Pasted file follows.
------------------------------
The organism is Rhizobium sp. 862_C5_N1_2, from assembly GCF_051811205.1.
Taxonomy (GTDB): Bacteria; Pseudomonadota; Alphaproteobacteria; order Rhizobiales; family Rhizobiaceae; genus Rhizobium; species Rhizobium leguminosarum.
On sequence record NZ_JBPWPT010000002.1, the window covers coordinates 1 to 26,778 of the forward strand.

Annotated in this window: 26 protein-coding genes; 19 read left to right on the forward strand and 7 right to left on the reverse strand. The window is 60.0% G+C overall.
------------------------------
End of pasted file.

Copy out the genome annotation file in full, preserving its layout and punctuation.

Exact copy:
The organism is Rhizobium sp. 862_C5_N1_2, from assembly GCF_051811205.1.
Taxonomy (GTDB): Bacteria; Pseudomonadota; Alphaproteobacteria; order Rhizobiales; family Rhizobiaceae; genus Rhizobium; species Rhizobium leguminosarum.
On sequence record NZ_JBPWPT010000002.1, the window covers coordinates 1 to 26,778 of the forward strand.

Annotated in this window: 26 protein-coding genes; 19 read left to right on the forward strand and 7 right to left on the reverse strand. The window is 60.0% G+C overall.